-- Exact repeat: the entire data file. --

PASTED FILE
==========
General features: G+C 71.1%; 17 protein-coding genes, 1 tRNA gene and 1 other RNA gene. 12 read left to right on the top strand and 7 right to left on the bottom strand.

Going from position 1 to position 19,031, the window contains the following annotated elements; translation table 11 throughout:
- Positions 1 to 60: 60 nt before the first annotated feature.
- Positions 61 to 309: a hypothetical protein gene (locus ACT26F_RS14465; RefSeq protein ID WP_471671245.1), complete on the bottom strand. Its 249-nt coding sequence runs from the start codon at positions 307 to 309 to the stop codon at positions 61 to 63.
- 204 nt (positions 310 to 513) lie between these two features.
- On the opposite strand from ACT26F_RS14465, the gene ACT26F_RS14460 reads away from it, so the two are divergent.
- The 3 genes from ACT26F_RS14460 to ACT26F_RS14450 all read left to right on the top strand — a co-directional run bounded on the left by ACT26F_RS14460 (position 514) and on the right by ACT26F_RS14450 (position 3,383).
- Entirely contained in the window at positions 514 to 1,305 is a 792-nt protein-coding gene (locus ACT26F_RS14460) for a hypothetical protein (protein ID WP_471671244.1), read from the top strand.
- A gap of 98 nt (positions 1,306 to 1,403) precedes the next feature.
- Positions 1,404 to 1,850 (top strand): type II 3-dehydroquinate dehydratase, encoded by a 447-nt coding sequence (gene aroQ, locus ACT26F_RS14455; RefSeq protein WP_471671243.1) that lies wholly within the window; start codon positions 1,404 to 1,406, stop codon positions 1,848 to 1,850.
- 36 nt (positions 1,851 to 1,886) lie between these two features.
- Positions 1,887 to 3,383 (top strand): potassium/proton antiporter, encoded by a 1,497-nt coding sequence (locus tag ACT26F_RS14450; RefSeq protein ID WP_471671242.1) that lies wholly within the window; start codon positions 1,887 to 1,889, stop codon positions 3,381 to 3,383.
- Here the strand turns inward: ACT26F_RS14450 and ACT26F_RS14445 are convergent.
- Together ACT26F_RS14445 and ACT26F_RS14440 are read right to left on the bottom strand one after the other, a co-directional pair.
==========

General features: G+C 71.1%; 17 protein-coding genes, 1 tRNA gene and 1 other RNA gene. 12 read left to right on the top strand and 7 right to left on the bottom strand.

Going from position 1 to position 19,031, the window contains the following annotated elements; translation table 11 throughout:
- Positions 1 to 60: 60 nt before the first annotated feature.
- Positions 61 to 309: a hypothetical protein gene (locus ACT26F_RS14465; RefSeq protein ID WP_471671245.1), complete on the bottom strand. Its 249-nt coding sequence runs from the start codon at positions 307 to 309 to the stop codon at positions 61 to 63.
- 204 nt (positions 310 to 513) lie between these two features.
- On the opposite strand from ACT26F_RS14465, the gene ACT26F_RS14460 reads away from it, so the two are divergent.
- The 3 genes from ACT26F_RS14460 to ACT26F_RS14450 all read left to right on the top strand — a co-directional run bounded on the left by ACT26F_RS14460 (position 514) and on the right by ACT26F_RS14450 (position 3,383).
- Entirely contained in the window at positions 514 to 1,305 is a 792-nt protein-coding gene (locus ACT26F_RS14460) for a hypothetical protein (protein ID WP_471671244.1), read from the top strand.
- A gap of 98 nt (positions 1,306 to 1,403) precedes the next feature.
- Positions 1,404 to 1,850 (top strand): type II 3-dehydroquinate dehydratase, encoded by a 447-nt coding sequence (gene aroQ, locus ACT26F_RS14455; RefSeq protein WP_471671243.1) that lies wholly within the window; start codon positions 1,404 to 1,406, stop codon positions 1,848 to 1,850.
- 36 nt (positions 1,851 to 1,886) lie between these two features.
- Positions 1,887 to 3,383 (top strand): potassium/proton antiporter, encoded by a 1,497-nt coding sequence (locus tag ACT26F_RS14450; RefSeq protein ID WP_471671242.1) that lies wholly within the window; start codon positions 1,887 to 1,889, stop codon positions 3,381 to 3,383.
- Here the strand turns inward: ACT26F_RS14450 and ACT26F_RS14445 are convergent.
- Together ACT26F_RS14445 and ACT26F_RS14440 are read right to left on the bottom strand one after the other, a co-directional pair.